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‘Luck Be a Taylor Tonight’ Quotes Page 1 of 2

Home Improvement: Luck Be a Taylor Tonight

122. Luck Be a Taylor Tonight

Aired April 7, 1992

Tim's poker night with the guys doesn't go to plan when Jill's sister, Robin (Amy Ryan), gets into an argument with her new husband Charlie (Tom Verica).

Quote from Jill

Jill: Robbie, can I give you just a little piece of advice?
Robin: No.
Jill: Well, you're gonna hear it anyway. Marriage is about one thing - compromise. And guess who gets to do most of that?
Both: We do.
Jill: It's 70-30. Unless you count childbirth, and then it's 97-3.

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Quote from Jill

Jill: Now, listen, you need to learn to let some things go, because you know you make everything such a big deal. Just eliminate the things that drive you the craziest.
Robin: Well, that would be Charlie. He is such a slob, Jill. He leaves his clothes on the floor, his wet towels on the bed. I wish he was more like Tim.
Jill: Hah!
Robin: At least Tim helps you out around the house.
Jill: Well, of course he does. I trained him. Without me he'd still be in the backyard eating out of a trough.
Robin: How did you train him?
Jill: Well, first I got rid of the trough.

Quote from Wilson

Tim: How do women and men even stay together?
Wilson: It has to do with barbed wire, Tim.
Tim: [inquisitive grunt]
Wilson: As a boy I used to spend summers at my Uncle Leonard's farm and at the edge of his property he had a huge oak tree. Running through the middle of that tree was an old barbed-wire fence.
Tim: It went right through the tree?
Wilson: Right through the middle of the tree. When a tree is planted close to a fence it has nowhere to grow. As it expands and grows bigger it extends over the fence and slowly envelops the wire. The two separate entities gradually become one.
Tim: Am I the tree or the barbed wire?
Wilson: Well, I don't think you're the tree, Tim. [Tim laughs] Ah, the point is, the two were joined without destroying the tree or losing the integrity of the fence. It's almost as if they belong together.
Tim: Like Jill and me.

Quote from Tim

Al: OK, well, what should I wear?
Tim: Well, Al, I can't speak for Fred or Charlie, but I'd like to see you in something simple yet revealing.
Al: What you're saying is it doesn't matter.
Tim: That's what I'm saying, Al. Unless you get an evening dress...
Al: I'll see you at 7:30.

Quote from Tim

Tim: I got everything I need. Chips, soda, all ready for that poker game. Whoa! Looks like your mom made some dip.
Jill: [o.s.] Don't eat that!
Tim: I know. It's for the company. [licks dip off finger] Is that your mother's recipe?
Jill: No. It's not a dip. It's an organic face mask. [Tim retches]

Quote from Tim

Jill: Well, Tim, if the boys don't want to go, maybe we should just all stay home.
Tim: No! When your sister gets here, she goes, Charlie stays. It's a man's night tonight.
Jill: "Man's night."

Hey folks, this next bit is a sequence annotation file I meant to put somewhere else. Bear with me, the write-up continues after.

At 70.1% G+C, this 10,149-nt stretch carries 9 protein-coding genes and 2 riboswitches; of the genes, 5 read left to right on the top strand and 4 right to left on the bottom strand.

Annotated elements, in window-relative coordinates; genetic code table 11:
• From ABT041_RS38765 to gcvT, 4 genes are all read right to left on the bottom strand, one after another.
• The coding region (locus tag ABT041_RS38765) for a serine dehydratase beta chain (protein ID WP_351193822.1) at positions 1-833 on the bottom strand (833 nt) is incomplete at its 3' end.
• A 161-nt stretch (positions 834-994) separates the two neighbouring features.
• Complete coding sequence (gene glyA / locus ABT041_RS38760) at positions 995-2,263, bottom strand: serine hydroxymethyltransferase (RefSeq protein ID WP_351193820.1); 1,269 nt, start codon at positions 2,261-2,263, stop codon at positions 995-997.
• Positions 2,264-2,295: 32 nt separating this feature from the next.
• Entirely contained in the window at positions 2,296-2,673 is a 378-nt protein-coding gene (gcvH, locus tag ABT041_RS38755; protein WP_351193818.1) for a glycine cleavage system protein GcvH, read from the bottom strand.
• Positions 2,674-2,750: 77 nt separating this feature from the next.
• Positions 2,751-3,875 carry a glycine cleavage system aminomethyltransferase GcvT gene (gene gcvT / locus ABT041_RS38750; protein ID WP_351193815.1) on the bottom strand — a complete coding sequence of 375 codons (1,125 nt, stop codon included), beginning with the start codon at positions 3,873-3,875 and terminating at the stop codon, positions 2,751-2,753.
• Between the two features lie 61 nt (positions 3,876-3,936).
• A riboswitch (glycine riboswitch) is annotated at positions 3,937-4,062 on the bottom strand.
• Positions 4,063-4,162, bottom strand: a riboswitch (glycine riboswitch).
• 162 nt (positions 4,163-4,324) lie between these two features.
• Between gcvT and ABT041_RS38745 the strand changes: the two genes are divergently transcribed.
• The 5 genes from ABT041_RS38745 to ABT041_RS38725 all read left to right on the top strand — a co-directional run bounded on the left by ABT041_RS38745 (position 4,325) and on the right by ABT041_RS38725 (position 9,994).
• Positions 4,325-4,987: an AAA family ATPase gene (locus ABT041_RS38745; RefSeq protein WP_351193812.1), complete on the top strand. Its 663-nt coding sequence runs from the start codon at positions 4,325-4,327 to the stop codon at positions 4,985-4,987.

Tim: Yeah. Man's night. Cigars, smoke, scratching parts of you, burping, body noises without any kind of apology. "Oh, excuse me. I'm sorry. I fluffed."
Jill: How is that different from any other night?
Tim: Well, there'll be other men doing it with me.

Quote from Tim

Charlie: Well, I've only been married 23 days, and every day it's been the same thing. Nag, nag, nag. "Pick up your socks, pick up your underwear, pick up your dishes."
Tim: Charlie, pick up your keys. [chuckles] Let me tell you something about women. Women are a product of their mothers. And their mothers before that, and their mothers before that. This nagging is a genetic thing. It goes way back, you know? Maybe to caveman days. The Serengeti's quiet. You could hear a pin drop. But out of a cave hole: "Hey. Grog, get your hairy butt out of that bed. Did you drag this wildebeest across this floor? I've been down on my knuckles and knees all day. I washed your loincloth this morning. Use some leaves, will ya?" Why do you think man invented the wheel? So he could leave home now and then.

Quote from Tim

Tim: All right, my deal. Seven card stud. Everybody antes.
Al: Why do they call it "stud"?
Tim: Well, I think it's because you're here, Al.

Quote from Tim

Fred: Charlie, you should have seen this '40 Chevy project I was working on.
Tim: Oh, that pick-up down at your shop.
Fred: Beauty.
Tim: It's lime green. It's metal flake. About a mile deep paint job. This thing is just unbelievable. It's got a...
Both: ..454, big Chevy V-8, tunnel rams... dual quads, polished heads...
Fred: ..350 turbo trans. Ten-inch torque converter. I mean a sweet piece of metal.
Tim: Ooh! This is it, right here. Men talking. Cigar smoke. Cars. [grunts]

Quote from Tim

Tim: Let me jump in here, if I could. Charlie, Jill and I have been married 12 years. Good marriage for one reason. Every day I get up early morning. Look her right in the eyes and say. "Jill, I'm sorry."
Charlie: For what?
Tim: For everything. Just being a man, having an Adam's apple, just breathing. That's it.

Quote from Tim

Tim: Now, when you apologize to a woman just look at the floor and nod.